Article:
As the COVID-19 pandemic continues to spread worldwide, leading to more lockdowns and curfews, Taiwan recently celebrated going through 200 days without domestic COVID-19 infections.
While most took to social media to congratulate the island nation on a job well done, not everyone saw Taiwan worthy of compliments.
Taiwan has been coronavirus-free for 200 days. It has had only 550 COVID-19 cases and 7 deaths.
How'd they do it? They believe in science. Testing, contact tracing, quarantining, distributing masks and guaranteeing health care to all. We should do the same.#MedicareForAll
— Bernie Sanders (@SenSanders) October 29, 2020
Foreign media reporter, Kate Bevan, took a swing at Taiwan on Thursday, crediting the low virus cases as a result of the government’s “repressive and intrusive data-tracking regime.”
I'm really over hearing how brilliant Asian countries have been at containing Covid and "oh, we should follow their lead, we are really shit". Taiwan has imposed a really repressive, intrusive data tracking regime. We had a massive row over a much lower-key centralised approach https://t.co/R8hy9S8cYp
— Kate Bevan is still at home (@katebevan) October 29, 2020
The UK-based reporter wrote in a tweet that she was “over hearing how brilliant Asian countries have been containing COVID-19.”
Bevan claimed that Taiwan’s mandatory data-tracking system allows the government to get their hands on patients’ travel history, occupation, contact history and location of quarantine individuals, and added that this would “not fly, and rightfully so, in the UK.”
Bevan’s tweet immediately drew criticism from foreigners in Taiwan and Taiwanese abroad who flooded her comment section, refuting her accusations of the alleged “repression”.
The bureau chief for the Agence France-Presse (AFP, 法新社) in Taiwan, Jerome Taylor, responded to her tweet, suggesting she should “head to Taiwan, or South Korea, and see whether folks think that public health policies which avoided mass deaths & huge economic crises are “really repressive”.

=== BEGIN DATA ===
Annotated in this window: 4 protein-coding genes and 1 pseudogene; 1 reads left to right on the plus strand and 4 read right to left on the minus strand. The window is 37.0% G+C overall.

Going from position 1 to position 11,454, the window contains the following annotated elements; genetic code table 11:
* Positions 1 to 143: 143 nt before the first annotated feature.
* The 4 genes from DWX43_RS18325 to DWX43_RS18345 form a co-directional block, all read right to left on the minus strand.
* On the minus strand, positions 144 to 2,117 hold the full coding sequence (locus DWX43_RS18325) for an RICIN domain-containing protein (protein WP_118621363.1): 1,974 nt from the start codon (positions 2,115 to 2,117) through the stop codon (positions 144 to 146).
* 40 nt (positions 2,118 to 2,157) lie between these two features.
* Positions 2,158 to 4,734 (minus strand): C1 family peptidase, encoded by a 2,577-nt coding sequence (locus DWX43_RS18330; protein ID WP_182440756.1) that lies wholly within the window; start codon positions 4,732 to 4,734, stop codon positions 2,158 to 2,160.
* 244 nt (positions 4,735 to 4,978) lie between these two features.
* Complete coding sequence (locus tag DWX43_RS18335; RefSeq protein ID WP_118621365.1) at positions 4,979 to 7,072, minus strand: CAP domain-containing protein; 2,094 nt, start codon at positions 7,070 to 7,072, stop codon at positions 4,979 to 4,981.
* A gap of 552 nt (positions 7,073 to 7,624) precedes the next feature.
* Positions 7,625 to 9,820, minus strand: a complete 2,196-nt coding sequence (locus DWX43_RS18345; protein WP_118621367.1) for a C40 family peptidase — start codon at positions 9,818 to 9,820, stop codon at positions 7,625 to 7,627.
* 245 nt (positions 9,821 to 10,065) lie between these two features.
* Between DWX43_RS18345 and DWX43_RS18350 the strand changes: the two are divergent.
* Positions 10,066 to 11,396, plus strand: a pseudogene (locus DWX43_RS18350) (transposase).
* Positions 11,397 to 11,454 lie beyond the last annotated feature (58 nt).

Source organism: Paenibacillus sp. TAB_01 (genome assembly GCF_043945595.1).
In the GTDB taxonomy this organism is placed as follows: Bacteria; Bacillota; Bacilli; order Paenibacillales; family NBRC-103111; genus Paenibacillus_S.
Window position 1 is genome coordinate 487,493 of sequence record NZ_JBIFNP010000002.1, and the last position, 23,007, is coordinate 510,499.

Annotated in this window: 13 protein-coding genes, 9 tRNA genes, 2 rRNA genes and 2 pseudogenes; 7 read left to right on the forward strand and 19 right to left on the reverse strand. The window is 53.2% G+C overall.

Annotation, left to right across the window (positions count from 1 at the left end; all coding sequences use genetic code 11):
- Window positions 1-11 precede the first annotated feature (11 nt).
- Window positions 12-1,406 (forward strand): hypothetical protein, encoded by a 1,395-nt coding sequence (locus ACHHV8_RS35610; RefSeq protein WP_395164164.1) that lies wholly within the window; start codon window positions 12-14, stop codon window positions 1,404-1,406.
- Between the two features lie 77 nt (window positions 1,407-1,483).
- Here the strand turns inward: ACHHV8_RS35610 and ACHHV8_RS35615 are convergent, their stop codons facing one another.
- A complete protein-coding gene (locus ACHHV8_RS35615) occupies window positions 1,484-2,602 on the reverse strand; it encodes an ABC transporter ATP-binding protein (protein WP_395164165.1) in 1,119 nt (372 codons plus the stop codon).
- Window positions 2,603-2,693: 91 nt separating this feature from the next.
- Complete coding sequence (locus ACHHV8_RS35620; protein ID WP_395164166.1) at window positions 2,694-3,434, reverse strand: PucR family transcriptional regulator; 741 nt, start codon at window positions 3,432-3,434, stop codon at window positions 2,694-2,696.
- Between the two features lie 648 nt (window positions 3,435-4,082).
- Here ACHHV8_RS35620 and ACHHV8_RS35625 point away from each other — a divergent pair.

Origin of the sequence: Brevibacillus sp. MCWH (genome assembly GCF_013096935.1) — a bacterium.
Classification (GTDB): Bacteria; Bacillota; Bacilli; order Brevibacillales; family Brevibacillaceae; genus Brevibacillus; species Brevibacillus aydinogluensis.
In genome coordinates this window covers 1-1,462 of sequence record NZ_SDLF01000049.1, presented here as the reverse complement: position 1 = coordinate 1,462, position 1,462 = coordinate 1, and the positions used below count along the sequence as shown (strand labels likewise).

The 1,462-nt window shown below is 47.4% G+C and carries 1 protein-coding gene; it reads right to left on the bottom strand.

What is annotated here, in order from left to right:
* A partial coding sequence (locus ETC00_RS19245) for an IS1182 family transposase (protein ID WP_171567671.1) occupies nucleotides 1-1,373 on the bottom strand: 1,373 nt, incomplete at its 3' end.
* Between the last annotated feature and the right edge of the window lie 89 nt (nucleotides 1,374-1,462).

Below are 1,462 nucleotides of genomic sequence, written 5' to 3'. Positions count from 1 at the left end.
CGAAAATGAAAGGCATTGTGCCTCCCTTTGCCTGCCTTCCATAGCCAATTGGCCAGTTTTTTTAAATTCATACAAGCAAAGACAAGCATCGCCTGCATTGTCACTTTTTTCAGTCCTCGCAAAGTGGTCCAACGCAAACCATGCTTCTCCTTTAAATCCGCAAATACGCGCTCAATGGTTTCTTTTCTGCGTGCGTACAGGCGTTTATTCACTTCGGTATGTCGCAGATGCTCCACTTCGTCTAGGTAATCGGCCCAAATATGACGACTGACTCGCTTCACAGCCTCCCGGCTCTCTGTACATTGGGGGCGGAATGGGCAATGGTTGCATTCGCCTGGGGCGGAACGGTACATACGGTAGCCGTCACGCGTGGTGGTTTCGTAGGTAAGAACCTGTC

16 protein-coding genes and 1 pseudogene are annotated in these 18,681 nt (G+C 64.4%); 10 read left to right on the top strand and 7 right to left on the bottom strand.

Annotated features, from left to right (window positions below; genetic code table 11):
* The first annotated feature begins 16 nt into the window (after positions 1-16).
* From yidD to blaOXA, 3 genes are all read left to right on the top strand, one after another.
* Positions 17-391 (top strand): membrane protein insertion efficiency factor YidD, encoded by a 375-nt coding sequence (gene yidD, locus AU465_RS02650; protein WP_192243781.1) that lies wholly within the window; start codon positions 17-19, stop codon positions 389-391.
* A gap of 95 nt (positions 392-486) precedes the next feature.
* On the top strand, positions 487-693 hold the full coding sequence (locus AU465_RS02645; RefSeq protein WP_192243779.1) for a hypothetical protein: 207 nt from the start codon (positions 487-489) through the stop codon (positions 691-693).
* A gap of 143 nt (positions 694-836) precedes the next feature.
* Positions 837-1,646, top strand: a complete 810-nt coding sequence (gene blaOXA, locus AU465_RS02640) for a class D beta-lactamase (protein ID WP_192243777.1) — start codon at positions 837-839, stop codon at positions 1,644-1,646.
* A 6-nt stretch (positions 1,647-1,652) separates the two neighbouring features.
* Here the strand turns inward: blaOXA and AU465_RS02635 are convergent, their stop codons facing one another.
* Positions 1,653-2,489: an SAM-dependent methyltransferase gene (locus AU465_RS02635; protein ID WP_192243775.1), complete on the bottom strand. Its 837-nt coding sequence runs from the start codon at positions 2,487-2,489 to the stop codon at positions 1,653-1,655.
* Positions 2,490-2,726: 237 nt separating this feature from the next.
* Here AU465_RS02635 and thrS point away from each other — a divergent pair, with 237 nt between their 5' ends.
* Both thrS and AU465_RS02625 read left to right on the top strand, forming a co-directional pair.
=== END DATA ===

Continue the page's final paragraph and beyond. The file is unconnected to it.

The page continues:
I’m really over these kind of takes.
Head to Taiwan, or South Korea, and see whether folks think that public health policies which avoided mass deaths & huge economic crises are “really repressive”.
Both are democracies. Folks could protest if they wanted to. They don’t. https://t.co/rtaZ5mDWF7
— Jerome Taylor (@JeromeTaylor) October 30, 2020
“Both are democracies. Folks could protest if they wanted to. They don’t,” he added.
Joshua Yang, a student previously studying Linguistics at the University of Melbourne, also shared his current quarantine experience in Taiwan.
I am currently in a hotel Quarantine in Taiwan so I'd share my experience. The airport offers 15-day SIMs so that this "repressive regime" sees that you stay in your quarantine location *for 15 days*. The location data shouldn't reveal any more information than what you reported. https://t.co/KKGqvCtSfd
— Joshua Yang (@joshiunn) October 30, 2020
He explained that upon arrival, officials at the airport offer 15-day SIM cards so as to ensure travelers’ quarantine locations.
Others also added that the SIM card was not renewable, and the data would be erased afterwards.
In addition, Yang pointed out that in Germany, customers are often requested to put down their names, phone number and address whenever they visit a restaurant, bar or café.
“If I am being tracked for 15 days in exchange for a COVID-free society that I get to enjoy later, I am quite okay with [that].” Yang said.
In response to others’ criticism claiming that Taiwan’s success lies in it being an island and having a mere 23 million population, foreigners in the US replied that if Taiwan were a state, it would be the third largest, and added that those states have an extremely higher amount of daily cases.
However, most of the replies under Bevan’s tweet pointed out that after taking in all the factors, the real reason behind the success of Taiwan’s virus-prevention was due to the government’s quick actions, citizens willingness to comply with face-mask-wearing regulations, and everyone’s respect for one another.